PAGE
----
McMillan Albany LLC v. Superior Court (2015) 239 Cal.App.4th 1132
Presently, a similar case to the Elliott Homes (See Feb. post) is currently being considered by the California Supreme Court on the issue of the Builder’s Right to Repair Act’s exclusivity. The facts are somewhat similar to Elliott – a group of homeowners filed a construction defect lawsuit against their builder (McMillan) based on common law theories (strict liability, breach of warranty, etc.) without going through the pre-litigation procedures set forth in the Act. McMillan moved to stay the lawsuit pending completion of the procedures. The Court denied the motion, reasoning that because the lawsuit was not brought under the Act, the procedures found in the Act’s scheme did not apply.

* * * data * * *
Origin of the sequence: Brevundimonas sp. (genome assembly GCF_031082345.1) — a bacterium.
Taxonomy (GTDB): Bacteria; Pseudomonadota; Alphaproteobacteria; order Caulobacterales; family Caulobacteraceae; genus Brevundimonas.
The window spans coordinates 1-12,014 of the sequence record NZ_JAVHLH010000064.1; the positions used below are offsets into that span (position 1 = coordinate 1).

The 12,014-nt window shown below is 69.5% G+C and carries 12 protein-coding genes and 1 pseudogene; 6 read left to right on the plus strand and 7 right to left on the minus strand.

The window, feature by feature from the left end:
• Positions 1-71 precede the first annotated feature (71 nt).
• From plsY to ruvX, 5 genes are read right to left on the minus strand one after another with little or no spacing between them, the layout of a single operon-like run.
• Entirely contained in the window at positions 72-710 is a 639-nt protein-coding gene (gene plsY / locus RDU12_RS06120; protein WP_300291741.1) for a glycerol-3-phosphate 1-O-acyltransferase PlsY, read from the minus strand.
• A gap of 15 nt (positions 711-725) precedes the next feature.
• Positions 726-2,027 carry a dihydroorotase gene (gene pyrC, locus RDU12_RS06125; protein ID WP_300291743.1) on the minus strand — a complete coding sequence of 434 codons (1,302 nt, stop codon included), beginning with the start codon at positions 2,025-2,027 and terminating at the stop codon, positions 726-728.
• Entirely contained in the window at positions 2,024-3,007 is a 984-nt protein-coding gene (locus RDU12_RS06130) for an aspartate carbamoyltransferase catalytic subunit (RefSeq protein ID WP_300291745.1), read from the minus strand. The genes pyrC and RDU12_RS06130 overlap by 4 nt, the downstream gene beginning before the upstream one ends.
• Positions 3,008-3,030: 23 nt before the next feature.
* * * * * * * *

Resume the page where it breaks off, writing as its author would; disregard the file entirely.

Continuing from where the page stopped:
The court of appeal, though, rejected the Liberty Mutual holding in similar fashion to Elliott Homes. They issued a writ of mandate to vacate the trial court’s ruling and entered a new order to stay the lawsuit until the Act’s procedures were completed. The homeowners appealed to the California Supreme Court, and in August of 2016, arguments were scheduled on the issue. We anxiously await the Supreme Court’s decision on this. Unless and until the California Supreme Court reconciles the foundational disagreement over the exclusivity of the Act, there will remain some doubt as to whether the Act truly will remain the sole and exclusive source of law governing defect claims.